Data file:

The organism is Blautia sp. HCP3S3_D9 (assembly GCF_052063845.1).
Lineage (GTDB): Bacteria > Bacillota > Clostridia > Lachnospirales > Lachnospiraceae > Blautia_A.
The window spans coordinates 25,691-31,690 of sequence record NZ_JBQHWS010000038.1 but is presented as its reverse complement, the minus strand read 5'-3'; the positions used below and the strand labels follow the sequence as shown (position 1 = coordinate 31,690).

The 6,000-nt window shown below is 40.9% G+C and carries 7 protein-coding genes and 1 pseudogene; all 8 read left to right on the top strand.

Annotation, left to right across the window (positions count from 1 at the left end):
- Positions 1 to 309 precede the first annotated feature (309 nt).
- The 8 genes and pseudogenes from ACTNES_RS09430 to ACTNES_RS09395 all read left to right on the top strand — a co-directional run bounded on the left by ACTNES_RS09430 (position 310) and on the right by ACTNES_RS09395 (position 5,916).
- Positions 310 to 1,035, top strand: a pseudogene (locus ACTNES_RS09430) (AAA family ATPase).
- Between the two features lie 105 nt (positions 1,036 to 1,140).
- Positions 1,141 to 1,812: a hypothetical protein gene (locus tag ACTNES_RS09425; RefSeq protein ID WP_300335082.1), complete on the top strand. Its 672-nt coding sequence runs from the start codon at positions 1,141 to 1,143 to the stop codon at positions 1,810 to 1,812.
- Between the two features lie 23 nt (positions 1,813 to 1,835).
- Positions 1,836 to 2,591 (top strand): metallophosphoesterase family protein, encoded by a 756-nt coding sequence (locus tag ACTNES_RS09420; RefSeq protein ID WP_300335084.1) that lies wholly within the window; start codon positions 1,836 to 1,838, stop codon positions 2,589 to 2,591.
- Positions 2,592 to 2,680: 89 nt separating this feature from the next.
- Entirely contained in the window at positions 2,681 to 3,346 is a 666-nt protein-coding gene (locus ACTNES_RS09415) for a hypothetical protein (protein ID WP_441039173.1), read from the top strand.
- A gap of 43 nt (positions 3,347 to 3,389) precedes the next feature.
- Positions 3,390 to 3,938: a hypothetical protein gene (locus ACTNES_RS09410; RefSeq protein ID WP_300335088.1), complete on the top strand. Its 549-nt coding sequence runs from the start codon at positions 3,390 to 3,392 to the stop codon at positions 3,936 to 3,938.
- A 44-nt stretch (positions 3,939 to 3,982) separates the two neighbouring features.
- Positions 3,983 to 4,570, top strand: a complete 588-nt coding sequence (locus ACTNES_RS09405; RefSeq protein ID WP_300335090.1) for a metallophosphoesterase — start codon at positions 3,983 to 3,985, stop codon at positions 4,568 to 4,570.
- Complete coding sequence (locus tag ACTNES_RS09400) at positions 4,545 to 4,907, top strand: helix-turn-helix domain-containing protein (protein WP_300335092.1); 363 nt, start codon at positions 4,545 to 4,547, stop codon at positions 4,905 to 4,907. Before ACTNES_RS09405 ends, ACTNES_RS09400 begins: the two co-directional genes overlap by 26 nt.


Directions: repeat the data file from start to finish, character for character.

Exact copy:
The organism is Blautia sp. HCP3S3_D9 (assembly GCF_052063845.1).
Lineage (GTDB): Bacteria > Bacillota > Clostridia > Lachnospirales > Lachnospiraceae > Blautia_A.
The window spans coordinates 25,691-31,690 of sequence record NZ_JBQHWS010000038.1 but is presented as its reverse complement, the minus strand read 5'-3'; the positions used below and the strand labels follow the sequence as shown (position 1 = coordinate 31,690).

The 6,000-nt window shown below is 40.9% G+C and carries 7 protein-coding genes and 1 pseudogene; all 8 read left to right on the top strand.

Annotation, left to right across the window (positions count from 1 at the left end):
- Positions 1 to 309 precede the first annotated feature (309 nt).
- The 8 genes and pseudogenes from ACTNES_RS09430 to ACTNES_RS09395 all read left to right on the top strand — a co-directional run bounded on the left by ACTNES_RS09430 (position 310) and on the right by ACTNES_RS09395 (position 5,916).
- Positions 310 to 1,035, top strand: a pseudogene (locus ACTNES_RS09430) (AAA family ATPase).
- Between the two features lie 105 nt (positions 1,036 to 1,140).
- Positions 1,141 to 1,812: a hypothetical protein gene (locus tag ACTNES_RS09425; RefSeq protein ID WP_300335082.1), complete on the top strand. Its 672-nt coding sequence runs from the start codon at positions 1,141 to 1,143 to the stop codon at positions 1,810 to 1,812.
- Between the two features lie 23 nt (positions 1,813 to 1,835).
- Positions 1,836 to 2,591 (top strand): metallophosphoesterase family protein, encoded by a 756-nt coding sequence (locus tag ACTNES_RS09420; RefSeq protein ID WP_300335084.1) that lies wholly within the window; start codon positions 1,836 to 1,838, stop codon positions 2,589 to 2,591.
- Positions 2,592 to 2,680: 89 nt separating this feature from the next.
- Entirely contained in the window at positions 2,681 to 3,346 is a 666-nt protein-coding gene (locus ACTNES_RS09415) for a hypothetical protein (protein ID WP_441039173.1), read from the top strand.
- A gap of 43 nt (positions 3,347 to 3,389) precedes the next feature.
- Positions 3,390 to 3,938: a hypothetical protein gene (locus ACTNES_RS09410; RefSeq protein ID WP_300335088.1), complete on the top strand. Its 549-nt coding sequence runs from the start codon at positions 3,390 to 3,392 to the stop codon at positions 3,936 to 3,938.
- A 44-nt stretch (positions 3,939 to 3,982) separates the two neighbouring features.
- Positions 3,983 to 4,570, top strand: a complete 588-nt coding sequence (locus ACTNES_RS09405; RefSeq protein ID WP_300335090.1) for a metallophosphoesterase — start codon at positions 3,983 to 3,985, stop codon at positions 4,568 to 4,570.
- Complete coding sequence (locus tag ACTNES_RS09400) at positions 4,545 to 4,907, top strand: helix-turn-helix domain-containing protein (protein WP_300335092.1); 363 nt, start codon at positions 4,545 to 4,547, stop codon at positions 4,905 to 4,907. Before ACTNES_RS09405 ends, ACTNES_RS09400 begins: the two co-directional genes overlap by 26 nt.